While more and more toys sport "Made in China" labels, high-end stuffed animal maker Steiff is going against the flow. It moved production to China four years ago, but is now bringing it back to Germany.
Steiff's Knut was a hit, but customers had to wait too long for them to arrive from China
Production in China may have been economical, but "it simply wasn't calculable enough for a premium product," Steiff chief Martin Frechen told the German daily Stuttgarter Nachrichten on Wednesday, July 2.
Chinese firms, outsourced for complicated cuts in the stuffed animal making process, didn't meet Steiff's expectations.
Delivery times were too long, since ship transport from China to Germany took up to three months. This led to long waits for hit products, like the Steiff version of Germany's famed polar bear baby Knut. Some 80,000 Knut bears were ordered within just a few months.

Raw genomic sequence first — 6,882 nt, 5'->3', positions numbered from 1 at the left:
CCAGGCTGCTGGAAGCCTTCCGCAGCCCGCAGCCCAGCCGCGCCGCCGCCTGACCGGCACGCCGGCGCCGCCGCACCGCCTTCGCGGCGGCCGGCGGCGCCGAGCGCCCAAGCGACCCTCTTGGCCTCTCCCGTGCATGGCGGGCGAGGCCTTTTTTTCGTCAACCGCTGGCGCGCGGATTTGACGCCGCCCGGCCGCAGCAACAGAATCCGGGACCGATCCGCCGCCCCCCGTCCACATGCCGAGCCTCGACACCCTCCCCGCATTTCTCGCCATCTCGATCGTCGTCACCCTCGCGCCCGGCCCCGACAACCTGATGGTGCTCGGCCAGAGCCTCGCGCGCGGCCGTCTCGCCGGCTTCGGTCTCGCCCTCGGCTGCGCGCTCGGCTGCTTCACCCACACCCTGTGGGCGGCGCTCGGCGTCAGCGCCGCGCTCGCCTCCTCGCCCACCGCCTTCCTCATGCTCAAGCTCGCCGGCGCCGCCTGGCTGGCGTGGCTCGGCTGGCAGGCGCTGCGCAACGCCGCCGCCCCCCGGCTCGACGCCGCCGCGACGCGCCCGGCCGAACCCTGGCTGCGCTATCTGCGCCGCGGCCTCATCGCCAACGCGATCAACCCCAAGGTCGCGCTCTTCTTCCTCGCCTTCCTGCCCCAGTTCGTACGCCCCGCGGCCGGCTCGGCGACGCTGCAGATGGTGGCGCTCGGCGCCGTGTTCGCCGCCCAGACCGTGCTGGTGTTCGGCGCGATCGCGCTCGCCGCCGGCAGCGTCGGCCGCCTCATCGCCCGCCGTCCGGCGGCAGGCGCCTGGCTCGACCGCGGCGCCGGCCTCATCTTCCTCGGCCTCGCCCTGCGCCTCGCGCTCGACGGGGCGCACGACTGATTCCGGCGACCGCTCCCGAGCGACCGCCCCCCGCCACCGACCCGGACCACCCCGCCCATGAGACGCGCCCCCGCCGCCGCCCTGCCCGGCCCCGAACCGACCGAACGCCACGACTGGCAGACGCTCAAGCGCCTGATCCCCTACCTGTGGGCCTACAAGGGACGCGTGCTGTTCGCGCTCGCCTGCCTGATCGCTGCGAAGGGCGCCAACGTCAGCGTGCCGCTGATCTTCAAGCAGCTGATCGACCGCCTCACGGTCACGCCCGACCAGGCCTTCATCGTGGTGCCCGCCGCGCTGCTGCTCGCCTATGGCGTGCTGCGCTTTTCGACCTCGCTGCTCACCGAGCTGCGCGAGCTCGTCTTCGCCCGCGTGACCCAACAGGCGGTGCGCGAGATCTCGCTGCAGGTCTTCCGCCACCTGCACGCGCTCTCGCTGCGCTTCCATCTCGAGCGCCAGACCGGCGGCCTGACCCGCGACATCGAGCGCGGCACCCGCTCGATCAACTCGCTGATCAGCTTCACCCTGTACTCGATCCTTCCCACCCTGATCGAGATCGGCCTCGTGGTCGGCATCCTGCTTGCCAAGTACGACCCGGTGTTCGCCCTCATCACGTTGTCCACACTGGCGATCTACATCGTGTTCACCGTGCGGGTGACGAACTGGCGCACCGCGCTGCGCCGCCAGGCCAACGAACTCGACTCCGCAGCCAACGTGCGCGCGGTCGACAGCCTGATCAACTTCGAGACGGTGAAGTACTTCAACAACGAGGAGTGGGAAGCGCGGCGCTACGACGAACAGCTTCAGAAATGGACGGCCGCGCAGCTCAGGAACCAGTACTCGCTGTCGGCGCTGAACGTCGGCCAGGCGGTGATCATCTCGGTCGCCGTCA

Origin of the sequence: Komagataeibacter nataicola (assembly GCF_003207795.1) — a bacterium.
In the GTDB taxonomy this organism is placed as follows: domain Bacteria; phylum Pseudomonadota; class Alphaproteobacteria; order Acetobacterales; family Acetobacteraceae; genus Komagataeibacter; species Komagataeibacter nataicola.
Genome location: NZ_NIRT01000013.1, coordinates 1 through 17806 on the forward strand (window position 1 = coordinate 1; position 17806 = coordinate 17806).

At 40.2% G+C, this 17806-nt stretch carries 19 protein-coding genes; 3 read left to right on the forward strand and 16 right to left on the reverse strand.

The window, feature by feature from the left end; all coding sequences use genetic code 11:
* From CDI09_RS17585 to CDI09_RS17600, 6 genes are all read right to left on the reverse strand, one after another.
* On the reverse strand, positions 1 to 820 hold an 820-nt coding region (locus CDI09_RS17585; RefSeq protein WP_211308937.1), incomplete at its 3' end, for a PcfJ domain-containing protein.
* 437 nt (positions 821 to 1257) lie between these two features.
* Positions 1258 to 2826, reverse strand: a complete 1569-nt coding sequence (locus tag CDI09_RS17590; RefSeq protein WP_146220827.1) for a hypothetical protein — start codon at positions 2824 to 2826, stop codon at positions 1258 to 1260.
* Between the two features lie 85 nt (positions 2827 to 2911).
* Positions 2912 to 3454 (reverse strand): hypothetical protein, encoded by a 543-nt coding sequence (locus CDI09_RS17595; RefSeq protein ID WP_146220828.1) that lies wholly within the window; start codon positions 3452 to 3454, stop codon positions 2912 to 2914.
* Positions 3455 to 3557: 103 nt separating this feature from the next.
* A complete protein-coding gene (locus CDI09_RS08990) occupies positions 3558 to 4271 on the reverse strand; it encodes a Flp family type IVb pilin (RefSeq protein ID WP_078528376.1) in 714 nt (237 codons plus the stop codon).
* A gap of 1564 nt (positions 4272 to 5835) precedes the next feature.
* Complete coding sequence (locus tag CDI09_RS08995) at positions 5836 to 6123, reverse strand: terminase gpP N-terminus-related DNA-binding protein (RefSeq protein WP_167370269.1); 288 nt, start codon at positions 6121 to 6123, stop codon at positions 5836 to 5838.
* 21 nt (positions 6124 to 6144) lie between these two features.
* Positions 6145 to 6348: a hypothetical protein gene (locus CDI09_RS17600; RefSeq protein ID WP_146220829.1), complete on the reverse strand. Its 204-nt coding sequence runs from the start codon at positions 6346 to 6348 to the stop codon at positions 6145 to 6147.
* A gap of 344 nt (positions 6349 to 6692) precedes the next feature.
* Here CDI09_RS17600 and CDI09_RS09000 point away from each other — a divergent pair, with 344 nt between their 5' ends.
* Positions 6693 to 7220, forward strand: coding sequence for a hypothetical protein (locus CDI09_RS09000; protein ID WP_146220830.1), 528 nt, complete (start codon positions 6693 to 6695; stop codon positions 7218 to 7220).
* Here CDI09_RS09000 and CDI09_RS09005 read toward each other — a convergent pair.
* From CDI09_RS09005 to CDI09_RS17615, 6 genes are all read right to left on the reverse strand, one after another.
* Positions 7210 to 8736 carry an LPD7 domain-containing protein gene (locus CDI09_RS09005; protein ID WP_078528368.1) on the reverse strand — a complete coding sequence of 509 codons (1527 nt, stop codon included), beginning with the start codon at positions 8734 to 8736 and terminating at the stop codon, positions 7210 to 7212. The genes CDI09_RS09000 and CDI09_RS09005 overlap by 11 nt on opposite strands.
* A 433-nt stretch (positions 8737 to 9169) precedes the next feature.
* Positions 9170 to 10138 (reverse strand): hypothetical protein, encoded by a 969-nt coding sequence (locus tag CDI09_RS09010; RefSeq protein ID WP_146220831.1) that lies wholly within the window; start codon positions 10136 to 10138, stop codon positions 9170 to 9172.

Last year's reports of lead-containing toys from China were the last straw for Steiff, which then decided to shut down production in the Asian country.
High quality over low price
Steiff bears have a long tradition -- the family company started in 1880
Steiff began production in China in 2004 in an effort to cut costs.
To maintain its quality standards, the company sent employees from the headquarters, who "made very detailed specifications and monitored production and materials," said Frechen, who has been trying to boost slipping revenues for the past two years.
Dissatisfied with the results from China, the company, founded by Margarete Steiff in Germany's Giengen an der Brenz in 1880, will now have to pay more to maintain the desired standard in the hopes that customers are also willing to pay more for higher quality.
"We're in the fortunate position that our customers will pay a few euros more for a Steiff teddy bear over a stuffed animal from the competition," Frechen said.
In the toy industry, Steiff represents the exception to the current trend. In 2007, more than three quarters of all dolls, toy cars and stuffed animals sold in Germany had been produced in China, according to the German Toy Association (DVSI).